Then they got into their cars and started them and nosed up to the starting line, a Caretaker eyeing their bumpers, making sure they were both where they were supposed to be. Nick was on the right lane, Nance on the left. They revved their engines. Candy ran out in front of them, waving the panties in the air. Had she just taken them off? That sure was a short skirt she had on. It was red, too, and billowed out just a little as she ran. The crowd was really going, now, hollering and whistling as the two racers revved their engines even louder. Some of the Caretakers kicked their Harleys to life and rode down to the finish line, which was barely visible at the end of the gloomy stretch of road. I guess they were going to be the judges.
The noise from the two engines was deafening. Candy, quivering with excitement, stood in the flare of the headlights with her panties raised over her head. Every eye was on her, especially both of mine. Her legs were spread apart and her skirt was riding up a little on her thigh as she held her right arm in the air. She licked her lips.
Then she clenched her eyes shut and swept her arm down and the Chevy and the Ford roared off the line, squealing tires and burning rubber past her. Nick took off straight, but Nance fishtailed a little, his tires breaking loose. Too much gas pedal, I thought. Nick was right, Nance wasn't a real good driver. But he got it under control and was a car length behind Nick when he hit second gear. The cars looked like rockets as they zoomed down the dark road, their taillights becoming smaller as they got closer to the finish line. Everybody ran after the cars, cheering and hollering, to get a better look at the finish. It was impossible to tell who was ahead, but as Nance hit third gear his car suddenly hopped up in the air a foot or two. Then he started skidding sideways, to the left, straight toward the group of Caretakers that sat by the side of the road at the finish line.
They all hollered and threw beer cans at him, but he couldn't get the car back under control and he took out the last bike in line as its owner dove to safety over the guardrail. The bike, a custom job with silver skulls painted on the tank, exploded in a million pieces as Nance crashed into it. The collision slowed him down and he slid off the road, ran down a small tree, and banged and bounced against the guardrail, crashing half way through it. When the car stopped, it was poised precariously on the brink of the rivers' embankment, the rear wheels a few inches off the ground. Everyone stood as if frozen, staring at the car, steam hissing from the busted radiator, wobbling at the brink of the thirty-foot declivity into the rock-strewn river. Suddenly Nick appeared, running to the car, yanking the passenger door open. The sight of him broke the spell and everyone started yelling and running to help. A bunch of us tried to hold the car from sliding over the edge while Nick dragged the half unconscious Nance out. He got him out just in time, and, with a screech of metal against rock, the black Ford went over the edge and disappeared into the darkness.
By now a dozen cars had been pulled around and their headlights were aimed at the scene. Nick's car sat idling by the side of the road past the finish line, the door hanging open. Nance lay on the road in the harsh light, blood trickling down his startled white face from a cut on his forehead. His girl fiend, Anne, was bent over him, crying. The Caretaker, "Cockroach" it read on his leather vest, who had lost his bike climbed back from where he had disappeared over the guard rail and was standing by the side of the road brushing weeds and twigs from his clothes and staring in disbelief at his handlebars hanging ten feet off the ground from the branch of a tree. The rest of his Harley lay all over the southwest part of Ohio.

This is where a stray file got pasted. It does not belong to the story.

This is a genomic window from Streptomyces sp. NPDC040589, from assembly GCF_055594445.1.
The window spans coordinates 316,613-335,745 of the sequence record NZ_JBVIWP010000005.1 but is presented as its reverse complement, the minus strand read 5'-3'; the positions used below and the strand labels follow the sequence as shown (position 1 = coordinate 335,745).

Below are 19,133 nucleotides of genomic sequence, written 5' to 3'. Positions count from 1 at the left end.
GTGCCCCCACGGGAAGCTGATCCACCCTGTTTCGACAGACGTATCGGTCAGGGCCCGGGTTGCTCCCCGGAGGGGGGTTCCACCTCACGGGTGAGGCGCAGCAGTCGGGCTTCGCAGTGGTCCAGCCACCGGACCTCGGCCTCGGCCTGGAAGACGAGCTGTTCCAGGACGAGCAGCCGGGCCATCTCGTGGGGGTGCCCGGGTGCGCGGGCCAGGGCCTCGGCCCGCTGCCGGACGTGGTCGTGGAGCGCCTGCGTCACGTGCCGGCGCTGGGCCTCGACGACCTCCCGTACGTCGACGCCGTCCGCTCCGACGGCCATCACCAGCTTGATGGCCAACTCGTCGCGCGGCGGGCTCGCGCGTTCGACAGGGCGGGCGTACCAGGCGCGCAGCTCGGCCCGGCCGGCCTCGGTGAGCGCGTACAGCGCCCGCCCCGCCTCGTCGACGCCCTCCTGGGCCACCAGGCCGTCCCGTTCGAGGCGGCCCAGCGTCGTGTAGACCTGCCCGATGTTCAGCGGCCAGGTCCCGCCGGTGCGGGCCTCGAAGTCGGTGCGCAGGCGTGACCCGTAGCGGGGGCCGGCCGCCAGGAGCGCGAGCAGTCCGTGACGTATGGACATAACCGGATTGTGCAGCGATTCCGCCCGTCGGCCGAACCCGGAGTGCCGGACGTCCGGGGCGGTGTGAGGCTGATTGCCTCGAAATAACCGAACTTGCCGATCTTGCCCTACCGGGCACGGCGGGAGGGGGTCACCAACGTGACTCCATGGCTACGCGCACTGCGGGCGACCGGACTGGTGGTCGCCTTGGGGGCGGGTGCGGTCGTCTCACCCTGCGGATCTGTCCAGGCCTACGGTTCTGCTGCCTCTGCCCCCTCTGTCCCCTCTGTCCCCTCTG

"Holy shit!" Ricky said. "Holy fuckin' shit!"
"You OK, Nick?" I asked.
"You saved Nance's life, man!"
"You got him out just in time. That car is gone forever."
Nick got out his Zippo and used it on a Camel. Nance had gotten shakily to his feet with the help of his girl friend.
"Hey, motherfucker!" It was Cockroach, mad as hell. "You no-drivin' sonofabitch, that was my bike!" He had Nance by the shirtfront, shaking him.
"Hey, man." Nance mumbled.
"You let him alone!" Anne said, trying to push Cockroach away.
"I'll kill you, you bastard!" Cockroach hollered.
"Let him alone!" Anne said.
Cockroach drew back to hit Nance, who cowered behind an upraised arm. He looked cowardly and pitiful, and Cockroach must have thought so, too, because he opened his fist and just slapped Nance disdainfully a couple of times with his big hand, sending him stumbling backwards.
"You got insurance, creep?" Cockroach growled, coming after him.
"Yeah," Nance mumbled through a bloody lip, backing up.
Cockroach, only slightly mollified, still looked like he wanted Nance's ass, but Davidson, hirsute and tattooed, walked up.
"Let him go, 'Roach," he said, hitching up his jeans over his beer belly and stepping between Cockroach and Nance. "Creep's done lost his car, he's hurt." Davidson had a rough, gravelly voice that carried a lot of authority, and he was used to people doing what he said.
"But, man..." Cockroach moaned.
"Creep says he's got insurance." Davidson cast a dark glance at Nance. "Right?"
"Right," Nance mumbled.
"C'mon, 'Roach," Davidson said, putting an arm around his shoulders. "We'll come back tomorrow with the truck and pick up the pieces. You can ride back with me."
Candy walked up to Nick and stood on her tiptoes and kissed him on the cheek and handed him her panties. This drew a big round of applause and whistles. He smiled at her and stuffed them in his pocket and she scampered off.
Somebody gave Cockroach a swig from a half pint of Old Charter and he let Davidson lead him away and he got on the back of Davidson's Panhead and the Caretakers kicked their bikes alive and rumbled off. This broke things up, and everybody hopped in their cars and hollered back and forth telling one other where they were going. I saw Candy going off in the Pontiac with her friends and I wondered where they were headed. I handed the titles back to Nick and he held out Nance's to him with two fingers.
Nance looked at him in surprise, then took it and stuffed it into his ripped shirt pocket.
"Whatdafuck good is it, now?" he muttered.
Nick got into his Chevy and fired it up and Nance walked over to him. "Wha'dja do all that for, man?" he said. He sounded like he was accusing Nick of something.
"Ah," Nick waved it away and put the car in first gear.
"No, I mean it, man. You don't owe me nothin'." Nance looked real uncomfortable, digging at the ground with one penny loafer. "But, thanks. Anne said it was you pulled me out. I didn't know what was going on."
Nick lit a smoke and revved the Chevy up a couple of times, real casual like. "I just don't want my competition gettin' killed off. Looks bad." Then he turned the Chevy around and drove off.